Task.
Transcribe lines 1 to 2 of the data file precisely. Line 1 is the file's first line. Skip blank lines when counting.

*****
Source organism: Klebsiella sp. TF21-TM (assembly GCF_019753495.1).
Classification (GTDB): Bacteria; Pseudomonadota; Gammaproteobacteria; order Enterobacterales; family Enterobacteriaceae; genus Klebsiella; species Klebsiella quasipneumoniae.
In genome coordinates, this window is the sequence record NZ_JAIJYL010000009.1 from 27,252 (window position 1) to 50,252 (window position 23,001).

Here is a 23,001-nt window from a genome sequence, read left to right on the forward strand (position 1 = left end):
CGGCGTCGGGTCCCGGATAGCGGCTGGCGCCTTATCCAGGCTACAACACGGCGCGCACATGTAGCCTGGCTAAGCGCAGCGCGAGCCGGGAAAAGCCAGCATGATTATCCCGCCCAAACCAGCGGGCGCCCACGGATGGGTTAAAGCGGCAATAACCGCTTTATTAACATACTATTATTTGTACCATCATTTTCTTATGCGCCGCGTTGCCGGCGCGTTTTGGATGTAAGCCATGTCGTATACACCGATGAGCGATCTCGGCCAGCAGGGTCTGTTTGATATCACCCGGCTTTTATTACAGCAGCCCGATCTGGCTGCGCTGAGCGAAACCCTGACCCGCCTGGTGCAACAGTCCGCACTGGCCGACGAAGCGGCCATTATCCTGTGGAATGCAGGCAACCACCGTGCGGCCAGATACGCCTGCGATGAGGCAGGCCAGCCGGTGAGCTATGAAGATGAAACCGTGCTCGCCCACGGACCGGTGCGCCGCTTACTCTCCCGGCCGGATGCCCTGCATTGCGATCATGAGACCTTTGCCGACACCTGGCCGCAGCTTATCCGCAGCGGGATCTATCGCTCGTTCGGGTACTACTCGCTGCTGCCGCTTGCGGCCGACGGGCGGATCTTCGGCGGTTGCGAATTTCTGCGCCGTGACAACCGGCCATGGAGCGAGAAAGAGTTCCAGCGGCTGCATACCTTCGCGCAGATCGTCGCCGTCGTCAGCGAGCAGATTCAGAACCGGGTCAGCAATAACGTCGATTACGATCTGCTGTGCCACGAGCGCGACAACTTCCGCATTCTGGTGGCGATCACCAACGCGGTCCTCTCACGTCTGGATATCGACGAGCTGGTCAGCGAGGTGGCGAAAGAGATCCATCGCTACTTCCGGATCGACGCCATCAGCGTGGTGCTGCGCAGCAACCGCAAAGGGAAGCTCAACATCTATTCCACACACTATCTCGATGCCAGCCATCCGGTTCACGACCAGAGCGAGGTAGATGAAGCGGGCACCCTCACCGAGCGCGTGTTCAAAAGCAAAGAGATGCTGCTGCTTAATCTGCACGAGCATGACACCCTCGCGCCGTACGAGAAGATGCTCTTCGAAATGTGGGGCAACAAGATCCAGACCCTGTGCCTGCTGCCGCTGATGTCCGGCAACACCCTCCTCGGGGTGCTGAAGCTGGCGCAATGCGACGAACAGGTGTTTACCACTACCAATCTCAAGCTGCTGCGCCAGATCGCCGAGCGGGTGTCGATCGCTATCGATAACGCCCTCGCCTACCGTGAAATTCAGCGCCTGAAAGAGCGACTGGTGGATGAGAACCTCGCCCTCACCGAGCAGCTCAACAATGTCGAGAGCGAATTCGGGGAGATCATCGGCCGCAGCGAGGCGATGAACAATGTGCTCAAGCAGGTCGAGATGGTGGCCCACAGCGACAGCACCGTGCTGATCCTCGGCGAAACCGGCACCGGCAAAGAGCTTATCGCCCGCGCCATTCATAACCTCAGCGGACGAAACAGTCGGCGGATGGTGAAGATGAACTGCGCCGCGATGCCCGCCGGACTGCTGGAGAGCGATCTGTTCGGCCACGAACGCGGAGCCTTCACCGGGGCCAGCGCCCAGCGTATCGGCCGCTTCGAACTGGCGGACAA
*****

Source organism: Klebsiella sp. TF21-TM (assembly GCF_019753495.1).
Classification (GTDB): Bacteria; Pseudomonadota; Gammaproteobacteria; order Enterobacterales; family Enterobacteriaceae; genus Klebsiella; species Klebsiella quasipneumoniae.